CD Rose Grew Round the Briar, Vol. 2 (CD 170653),
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Rose Grew Round the Briar, Vol. 2
1. Old Time Rider - Clifford Gibson
2. Handsome Molly - Grayson & Whitter
3. Last Gold Dollar - Ephraim Woodie
4. Built Right on the Ground - Blind Teddy Darby
5. George Collins - Roy Harvey
6. It's Hard to Leave You Sweet Love - Walter Smith/Lewis McDaniel/Walter Smith
7. Cheatin' Women - Will Batts
8. Little Sweetheart Pal of Mine - Red Fox Chasers
9. Grave in the Pines - Clayton McMichen
10. Tired of You Driving Me - Memphis Jug Band
11. Little Bunch of Roses - Murphy Brothers Harp Band
12. You'll Miss Me - Alfred & Orville Reed
13. Experience Blues - Ruth Day
14. Once I Loved a Railroad Flagman - Frank Jenkins & His Pilot Mountaineers
15. I'll Remember You Love in My Prayers - Blue Ridge Mountain Singers
16. Saro - Warren Capplinger's Cumberlanad Mountain Entertainers
17. Teasin' Brown Blues - Louie Lasky
18. Lost Love Blues - Dock Boggs
19. Look on and Cry - Wade Mainer
20. My Man Left Me - Ruddy Thomas
21. Tombigbee River Farewell - Karl & Harty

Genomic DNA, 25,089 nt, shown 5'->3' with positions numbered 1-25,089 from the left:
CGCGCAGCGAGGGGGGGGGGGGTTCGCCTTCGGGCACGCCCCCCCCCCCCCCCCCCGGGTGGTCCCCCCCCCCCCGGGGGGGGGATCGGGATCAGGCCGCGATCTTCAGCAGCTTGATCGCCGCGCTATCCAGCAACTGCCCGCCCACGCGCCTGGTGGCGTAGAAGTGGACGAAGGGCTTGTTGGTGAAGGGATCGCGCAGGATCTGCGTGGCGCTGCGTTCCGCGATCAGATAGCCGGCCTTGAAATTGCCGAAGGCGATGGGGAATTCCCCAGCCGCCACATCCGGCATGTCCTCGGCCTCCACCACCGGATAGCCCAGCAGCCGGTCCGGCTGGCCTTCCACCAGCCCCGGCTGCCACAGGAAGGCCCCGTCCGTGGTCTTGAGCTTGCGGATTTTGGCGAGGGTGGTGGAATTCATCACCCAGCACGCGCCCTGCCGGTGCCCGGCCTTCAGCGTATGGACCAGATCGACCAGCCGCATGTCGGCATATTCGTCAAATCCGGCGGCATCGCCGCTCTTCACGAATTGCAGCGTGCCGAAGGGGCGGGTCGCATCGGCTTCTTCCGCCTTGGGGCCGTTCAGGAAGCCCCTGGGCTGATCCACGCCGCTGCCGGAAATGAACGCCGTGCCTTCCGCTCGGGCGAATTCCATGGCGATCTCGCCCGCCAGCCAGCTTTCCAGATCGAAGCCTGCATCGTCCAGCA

22. Baby Will You Please Come Home - Lonnie Johnson
23. You Are My Sunshine - Wilf Carter
Manufacturer Part Number (MPN): 2031
Audio Remasterer: Richard Nevins.
Liner Note Author: Don Kent.
Photographer: Joan Pelosi.
The folks at Yazoo have outdone themselves in two genres with this collection of love songs. This is a mixed blues and country release, except that it goes back to a point in the 1920s and 1930s when blues and country weren't always easy to distinguish from each other, so they fit together just fine. Solo bluesmen and white banjo pickers and fiddlers alternate -- St. Louis-based bluesman Clifford Gibson deftly picks "Old Time Rider," followed by a rollicking duet of white Virginia fiddler B.F. Grayson and guitarist Henry Whitter whooping it up on "Handsome Molly," and a journey with a westward tilt, for Ephraim Woody and the Henpecked Husbands doing "Last Gold Dollar," and then a coarser, rougher solo blues lament ("Built Right on the Ground") from Teddy Darby. Among the major luminaries featured are Canadian cowboy singer Wilf Carter (aka Montana Slim) doing "You Are My Sunshine" and Lonnie Johnson, who turns up twice, playing piano (while his Jelly Roll Anderson plays slide) behind Katherine Baker, the only woman privileged to appear here, whose mournful "My Man Left Me" leaves one asking for more, and then back on guitar with his brother James for the brooding, lusty "Baby Won't You Please Come Home." For guitar enthusiasts, the revelation of this album may be the work of Louis Lasky, an almost primordial Chicago bluesman, whose percussive guitar style and topical references make him unique for his era. The sound, except for Dock Boggs' "Lost Love," is generally very good, and the notes are nicely detailed. ~ Bruce Eder
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